New football coach looking to make changes in weightlifting


Taylor Schiffelbein

Junior Keaton Markley completing a lift in his G3 weights class.

Introductions are a vital part of starting a job. A good one can get you respect, it also can set you up to show you mean business and are willing to make a change.

New football coach Tony Crough did just that. In March, Crough sent out an email saying how he wanted to make a change and that change was getting student-athletes in the weight room.

“We are up to 336 enrolled in a weights class and are looking for more,” Crough said. “Every athlete in the school should be in weights class all year if they are serious about their sport.”

Any other student interested in improving their overall wellness is invited as well.

“All athletes weight train,” Crough said. “If you don’t, you are not an athlete.”

Crough said you are falling behind and will struggle against competition that is lifting. He wants this school to be competitive in all sports and he believes it starts in the weight room.

“SPS (Strength, Power, Speed) will be geared more towards athletes,” Crough said. “But all classes will be working on athletic movements.”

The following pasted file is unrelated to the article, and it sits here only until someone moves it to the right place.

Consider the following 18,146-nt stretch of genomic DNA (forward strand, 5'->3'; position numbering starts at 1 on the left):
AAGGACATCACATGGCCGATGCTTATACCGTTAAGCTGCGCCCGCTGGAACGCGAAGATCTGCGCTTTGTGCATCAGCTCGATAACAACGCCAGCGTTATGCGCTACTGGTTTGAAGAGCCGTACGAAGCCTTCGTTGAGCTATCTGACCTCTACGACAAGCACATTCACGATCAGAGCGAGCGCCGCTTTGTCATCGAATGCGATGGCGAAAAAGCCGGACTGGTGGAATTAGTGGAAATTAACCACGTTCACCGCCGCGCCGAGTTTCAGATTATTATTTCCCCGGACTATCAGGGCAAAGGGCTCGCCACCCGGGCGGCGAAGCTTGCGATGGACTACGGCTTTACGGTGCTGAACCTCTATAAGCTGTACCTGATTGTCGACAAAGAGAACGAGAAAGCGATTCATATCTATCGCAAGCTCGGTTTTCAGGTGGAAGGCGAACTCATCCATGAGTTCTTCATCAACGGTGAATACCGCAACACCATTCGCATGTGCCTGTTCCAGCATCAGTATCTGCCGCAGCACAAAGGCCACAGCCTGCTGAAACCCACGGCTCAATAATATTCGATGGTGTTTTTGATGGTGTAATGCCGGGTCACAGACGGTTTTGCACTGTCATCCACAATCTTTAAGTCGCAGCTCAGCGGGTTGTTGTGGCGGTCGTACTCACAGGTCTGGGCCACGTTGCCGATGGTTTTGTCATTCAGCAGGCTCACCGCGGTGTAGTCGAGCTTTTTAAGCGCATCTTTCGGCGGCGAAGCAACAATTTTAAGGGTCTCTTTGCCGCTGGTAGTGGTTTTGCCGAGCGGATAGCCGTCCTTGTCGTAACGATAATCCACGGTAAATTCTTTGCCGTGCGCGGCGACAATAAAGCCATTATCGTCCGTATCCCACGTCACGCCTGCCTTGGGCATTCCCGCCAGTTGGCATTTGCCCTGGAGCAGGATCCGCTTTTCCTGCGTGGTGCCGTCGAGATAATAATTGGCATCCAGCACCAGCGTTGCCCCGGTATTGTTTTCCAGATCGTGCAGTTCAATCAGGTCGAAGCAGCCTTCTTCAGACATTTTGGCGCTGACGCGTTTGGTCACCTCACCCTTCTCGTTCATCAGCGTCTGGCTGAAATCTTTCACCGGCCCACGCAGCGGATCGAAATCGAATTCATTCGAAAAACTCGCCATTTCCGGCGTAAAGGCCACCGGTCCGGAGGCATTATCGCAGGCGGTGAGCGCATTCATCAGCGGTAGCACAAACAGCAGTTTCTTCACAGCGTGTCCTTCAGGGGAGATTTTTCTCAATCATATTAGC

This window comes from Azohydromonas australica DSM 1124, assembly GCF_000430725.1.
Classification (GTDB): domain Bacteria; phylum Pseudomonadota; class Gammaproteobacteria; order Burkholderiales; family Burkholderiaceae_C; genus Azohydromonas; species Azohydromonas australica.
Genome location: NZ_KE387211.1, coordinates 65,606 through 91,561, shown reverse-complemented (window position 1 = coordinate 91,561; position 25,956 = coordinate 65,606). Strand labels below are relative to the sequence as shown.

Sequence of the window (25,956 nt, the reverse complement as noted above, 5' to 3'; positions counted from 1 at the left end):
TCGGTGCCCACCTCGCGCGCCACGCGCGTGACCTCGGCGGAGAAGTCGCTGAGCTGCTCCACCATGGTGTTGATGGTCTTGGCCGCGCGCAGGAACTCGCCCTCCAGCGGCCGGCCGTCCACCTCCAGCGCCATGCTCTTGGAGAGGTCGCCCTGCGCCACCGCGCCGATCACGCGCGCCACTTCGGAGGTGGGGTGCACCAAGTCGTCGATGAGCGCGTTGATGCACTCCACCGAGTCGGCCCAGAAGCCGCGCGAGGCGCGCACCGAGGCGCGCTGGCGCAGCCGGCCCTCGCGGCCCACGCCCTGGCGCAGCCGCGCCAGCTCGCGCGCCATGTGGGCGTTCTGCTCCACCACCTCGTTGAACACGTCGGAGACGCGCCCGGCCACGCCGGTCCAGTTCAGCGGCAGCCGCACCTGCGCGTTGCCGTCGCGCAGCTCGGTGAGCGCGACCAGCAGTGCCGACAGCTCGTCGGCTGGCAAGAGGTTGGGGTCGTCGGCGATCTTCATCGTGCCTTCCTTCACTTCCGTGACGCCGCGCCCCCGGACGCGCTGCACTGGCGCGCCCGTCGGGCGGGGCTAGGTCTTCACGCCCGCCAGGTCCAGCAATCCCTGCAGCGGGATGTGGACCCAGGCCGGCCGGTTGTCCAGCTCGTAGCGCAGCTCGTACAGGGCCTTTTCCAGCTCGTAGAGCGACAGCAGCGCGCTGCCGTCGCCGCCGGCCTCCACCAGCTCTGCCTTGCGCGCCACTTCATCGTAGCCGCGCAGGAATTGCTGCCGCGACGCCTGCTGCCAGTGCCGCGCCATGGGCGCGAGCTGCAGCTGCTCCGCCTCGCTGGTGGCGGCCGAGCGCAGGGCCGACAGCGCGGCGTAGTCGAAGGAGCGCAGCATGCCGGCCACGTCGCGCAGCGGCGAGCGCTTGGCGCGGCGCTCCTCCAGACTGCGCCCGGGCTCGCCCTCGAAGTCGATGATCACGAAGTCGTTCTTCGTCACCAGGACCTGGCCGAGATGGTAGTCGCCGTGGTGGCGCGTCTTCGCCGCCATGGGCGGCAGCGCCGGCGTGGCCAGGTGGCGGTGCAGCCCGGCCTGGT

Crough said weightlifting in its purest form is a sport, so all the classes will be athletic based.

The difference between the students in sports versus if they are not is just recovery and rest, but other than that they will be doing the same basic lifts.

“In season, athletes will focus more on making sure they are fresh and ready for their competitions,” Crough said. “They will be working on explosive movements to help compete as well.”

To get to that point, they will be working on nine essential lifts–plyos, agilities, flexibility and mobility movements. They will also focus on injury prevention.

The explosive movements will mimic athletic movements performed in sports. Crough wants the athletes to be flexible, fast and powerful.

Crough thinks weightlifting is as important than practicing your sport.

“If your body doesn’t have a good base to begin with then it won’t perform that specific sport skills you are learning at a high level,” Crough said. “So, essentially when all things are equal, the stronger, more powerful, faster athlete will win. Athletes win in the weight room.”

He believes we can build a great culture of successful athletics in the weight room that will carry over to all sports and infect the hallways with confidence and school spirit.  Teams and programs that workout together win together.

“If an athlete doesn’t work out with their team, it shows a lack of commitment to their program and is a statement that I’m not willing to work hard to make sure I’m at my best for my team,” Crough said. “All athletes lift. Let’s change the culture together.”